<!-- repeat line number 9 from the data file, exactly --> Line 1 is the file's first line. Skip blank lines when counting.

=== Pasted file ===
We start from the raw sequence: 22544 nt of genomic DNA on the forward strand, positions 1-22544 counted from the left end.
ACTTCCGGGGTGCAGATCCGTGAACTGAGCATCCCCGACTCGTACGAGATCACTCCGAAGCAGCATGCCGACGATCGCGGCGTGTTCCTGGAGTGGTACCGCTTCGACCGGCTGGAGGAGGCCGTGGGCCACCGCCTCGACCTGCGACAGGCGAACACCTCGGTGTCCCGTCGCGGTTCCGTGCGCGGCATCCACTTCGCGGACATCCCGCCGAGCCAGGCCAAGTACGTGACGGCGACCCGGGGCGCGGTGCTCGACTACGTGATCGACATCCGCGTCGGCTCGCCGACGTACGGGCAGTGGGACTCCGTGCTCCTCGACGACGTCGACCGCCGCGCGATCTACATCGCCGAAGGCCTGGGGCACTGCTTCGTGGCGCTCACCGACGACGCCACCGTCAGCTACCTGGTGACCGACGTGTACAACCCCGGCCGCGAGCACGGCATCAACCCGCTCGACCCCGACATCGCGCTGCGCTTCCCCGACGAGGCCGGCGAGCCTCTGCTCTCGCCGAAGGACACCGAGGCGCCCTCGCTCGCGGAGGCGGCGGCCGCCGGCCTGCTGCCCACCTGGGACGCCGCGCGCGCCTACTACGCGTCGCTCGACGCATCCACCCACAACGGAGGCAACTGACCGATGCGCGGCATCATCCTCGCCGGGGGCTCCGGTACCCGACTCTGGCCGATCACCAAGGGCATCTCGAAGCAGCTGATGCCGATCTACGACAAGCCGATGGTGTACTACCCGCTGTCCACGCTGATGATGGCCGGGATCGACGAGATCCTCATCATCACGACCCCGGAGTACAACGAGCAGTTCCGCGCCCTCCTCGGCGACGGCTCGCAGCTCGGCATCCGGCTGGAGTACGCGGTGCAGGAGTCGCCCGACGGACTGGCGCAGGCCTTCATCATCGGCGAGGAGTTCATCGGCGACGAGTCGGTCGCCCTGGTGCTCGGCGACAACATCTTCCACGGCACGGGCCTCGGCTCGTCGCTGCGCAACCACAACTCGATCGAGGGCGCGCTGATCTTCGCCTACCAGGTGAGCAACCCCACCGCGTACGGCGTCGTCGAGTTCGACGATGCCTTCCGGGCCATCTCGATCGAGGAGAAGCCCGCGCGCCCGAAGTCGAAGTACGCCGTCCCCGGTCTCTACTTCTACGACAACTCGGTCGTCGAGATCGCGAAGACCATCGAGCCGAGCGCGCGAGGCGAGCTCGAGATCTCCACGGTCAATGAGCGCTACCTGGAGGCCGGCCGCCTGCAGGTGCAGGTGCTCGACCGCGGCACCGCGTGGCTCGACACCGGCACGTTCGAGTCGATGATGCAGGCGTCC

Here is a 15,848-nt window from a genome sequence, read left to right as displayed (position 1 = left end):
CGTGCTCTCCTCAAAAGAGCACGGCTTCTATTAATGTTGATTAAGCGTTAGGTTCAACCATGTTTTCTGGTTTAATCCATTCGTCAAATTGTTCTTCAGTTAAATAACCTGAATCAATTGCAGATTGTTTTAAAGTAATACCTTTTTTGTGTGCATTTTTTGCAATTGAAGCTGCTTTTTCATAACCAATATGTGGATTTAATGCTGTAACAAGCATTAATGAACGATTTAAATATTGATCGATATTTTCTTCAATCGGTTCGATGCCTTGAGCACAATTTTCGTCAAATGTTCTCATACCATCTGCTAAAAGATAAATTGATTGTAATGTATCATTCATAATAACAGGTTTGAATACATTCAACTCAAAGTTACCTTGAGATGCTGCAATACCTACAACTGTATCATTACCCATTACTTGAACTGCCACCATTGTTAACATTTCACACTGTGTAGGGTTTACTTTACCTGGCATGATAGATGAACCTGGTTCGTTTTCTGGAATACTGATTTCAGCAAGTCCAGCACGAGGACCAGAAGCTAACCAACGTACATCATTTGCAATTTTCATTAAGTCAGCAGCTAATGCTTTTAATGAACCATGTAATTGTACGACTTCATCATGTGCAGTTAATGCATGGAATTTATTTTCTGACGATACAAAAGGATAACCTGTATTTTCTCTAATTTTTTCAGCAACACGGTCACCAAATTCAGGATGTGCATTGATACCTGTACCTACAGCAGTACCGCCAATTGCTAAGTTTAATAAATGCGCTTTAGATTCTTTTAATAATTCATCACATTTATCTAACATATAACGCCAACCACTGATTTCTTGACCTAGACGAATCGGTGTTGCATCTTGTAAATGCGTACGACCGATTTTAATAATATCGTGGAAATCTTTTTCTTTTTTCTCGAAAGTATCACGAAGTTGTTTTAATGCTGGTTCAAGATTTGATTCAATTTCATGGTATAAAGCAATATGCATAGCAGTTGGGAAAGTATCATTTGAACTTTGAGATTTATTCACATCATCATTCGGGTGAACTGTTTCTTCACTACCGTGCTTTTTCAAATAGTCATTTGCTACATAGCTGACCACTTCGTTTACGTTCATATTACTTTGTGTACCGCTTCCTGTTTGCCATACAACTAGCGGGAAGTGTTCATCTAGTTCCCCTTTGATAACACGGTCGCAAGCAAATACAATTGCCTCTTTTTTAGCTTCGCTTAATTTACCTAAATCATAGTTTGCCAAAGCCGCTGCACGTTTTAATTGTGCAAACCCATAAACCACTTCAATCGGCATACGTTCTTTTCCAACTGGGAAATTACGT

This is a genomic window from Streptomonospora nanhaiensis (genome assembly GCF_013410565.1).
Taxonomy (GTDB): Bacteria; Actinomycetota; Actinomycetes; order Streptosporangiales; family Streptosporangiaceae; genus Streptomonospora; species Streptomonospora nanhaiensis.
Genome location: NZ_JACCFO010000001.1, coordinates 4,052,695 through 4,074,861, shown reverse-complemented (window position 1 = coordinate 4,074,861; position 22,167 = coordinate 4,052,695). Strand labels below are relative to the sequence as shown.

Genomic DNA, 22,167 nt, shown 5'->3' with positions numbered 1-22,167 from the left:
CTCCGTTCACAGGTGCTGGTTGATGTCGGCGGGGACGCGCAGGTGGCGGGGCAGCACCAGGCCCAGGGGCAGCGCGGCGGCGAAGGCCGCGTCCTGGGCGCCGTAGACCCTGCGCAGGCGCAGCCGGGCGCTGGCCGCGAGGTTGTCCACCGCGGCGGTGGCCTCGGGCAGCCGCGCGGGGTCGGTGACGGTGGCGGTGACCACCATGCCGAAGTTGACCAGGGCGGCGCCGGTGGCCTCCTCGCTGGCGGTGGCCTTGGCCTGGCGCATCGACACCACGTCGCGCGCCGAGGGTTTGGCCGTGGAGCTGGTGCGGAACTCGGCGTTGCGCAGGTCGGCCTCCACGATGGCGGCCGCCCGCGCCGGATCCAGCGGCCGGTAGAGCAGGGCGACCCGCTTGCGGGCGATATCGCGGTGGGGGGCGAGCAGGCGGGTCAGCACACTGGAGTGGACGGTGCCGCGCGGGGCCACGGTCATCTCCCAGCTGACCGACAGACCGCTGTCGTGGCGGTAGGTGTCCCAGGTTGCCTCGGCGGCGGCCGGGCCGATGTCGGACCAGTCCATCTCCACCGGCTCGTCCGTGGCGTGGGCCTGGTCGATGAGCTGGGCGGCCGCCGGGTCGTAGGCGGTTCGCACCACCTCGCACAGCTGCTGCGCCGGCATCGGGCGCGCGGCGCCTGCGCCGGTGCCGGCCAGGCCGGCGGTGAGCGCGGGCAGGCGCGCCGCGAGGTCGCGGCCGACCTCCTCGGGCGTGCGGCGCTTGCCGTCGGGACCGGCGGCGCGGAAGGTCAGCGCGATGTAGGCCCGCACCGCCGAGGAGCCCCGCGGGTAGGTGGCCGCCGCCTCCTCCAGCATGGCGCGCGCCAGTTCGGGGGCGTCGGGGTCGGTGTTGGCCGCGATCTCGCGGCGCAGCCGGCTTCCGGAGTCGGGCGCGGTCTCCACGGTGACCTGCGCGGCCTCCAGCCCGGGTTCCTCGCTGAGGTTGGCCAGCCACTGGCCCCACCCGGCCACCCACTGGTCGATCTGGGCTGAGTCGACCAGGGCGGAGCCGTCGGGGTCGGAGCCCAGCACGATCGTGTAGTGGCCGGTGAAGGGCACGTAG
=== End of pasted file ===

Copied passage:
CTCCGTTCACAGGTGCTGGTTGATGTCGGCGGGGACGCGCAGGTGGCGGGGCAGCACCAGGCCCAGGGGCAGCGCGGCGGCGAAGGCCGCGTCCTGGGCGCCGTAGACCCTGCGCAGGCGCAGCCGGGCGCTGGCCGCGAGGTTGTCCACCGCGGCGGTGGCCTCGGGCAGCCGCGCGGGGTCGGTGACGGTGGCGGTGACCACCATGCCGAAGTTGACCAGGGCGGCGCCGGTGGCCTCCTCGCTGGCGGTGGCCTTGGCCTGGCGCATCGACACCACGTCGCGCGCCGAGGGTTTGGCCGTGGAGCTGGTGCGGAACTCGGCGTTGCGCAGGTCGGCCTCCACGATGGCGGCCGCCCGCGCCGGATCCAGCGGCCGGTAGAGCAGGGCGACCCGCTTGCGGGCGATATCGCGGTGGGGGGCGAGCAGGCGGGTCAGCACACTGGAGTGGACGGTGCCGCGCGGGGCCACGGTCATCTCCCAGCTGACCGACAGACCGCTGTCGTGGCGGTAGGTGTCCCAGGTTGCCTCGGCGGCGGCCGGGCCGATGTCGGACCAGTCCATCTCCACCGGCTCGTCCGTGGCGTGGGCCTGGTCGATGAGCTGGGCGGCCGCCGGGTCGTAGGCGGTTCGCACCACCTCGCACAGCTGCTGCGCCGGCATCGGGCGCGCGGCGCCTGCGCCGGTGCCGGCCAGGCCGGCGGTGAGCGCGGGCAGGCGCGCCGCGAGGTCGCGGCCGACCTCCTCGGGCGTGCGGCGCTTGCCGTCGGGACCGGCGGCGCGGAAGGTCAGCGCGATGTAGGCCCGCACCGCCGAGGAGCCCCGCGGGTAGGTGGCCGCCGCCTCCTCCAGCATGGCGCGCGCCAGTTCGGGGGCGTCGGGGTCGGTGTTGGCCGCGATCTCGCGGCGCAGCCGGCTTCCGGAGTCGGGCGCGGTCTCCACGGTGACCTGCGCGGCCTCCAGCCCGGGTTCCTCGCTGAGGTTGGCCAGCCACTGGCCCCACCCGGCCACCCACTGGTCGATCTGGGCTGAGTCGACCAGGGCGGAGCCGTCGGGGTCGGAGCCCAGCACGATCGTGTAGTGGCCGGTGAAGGGCACGTAG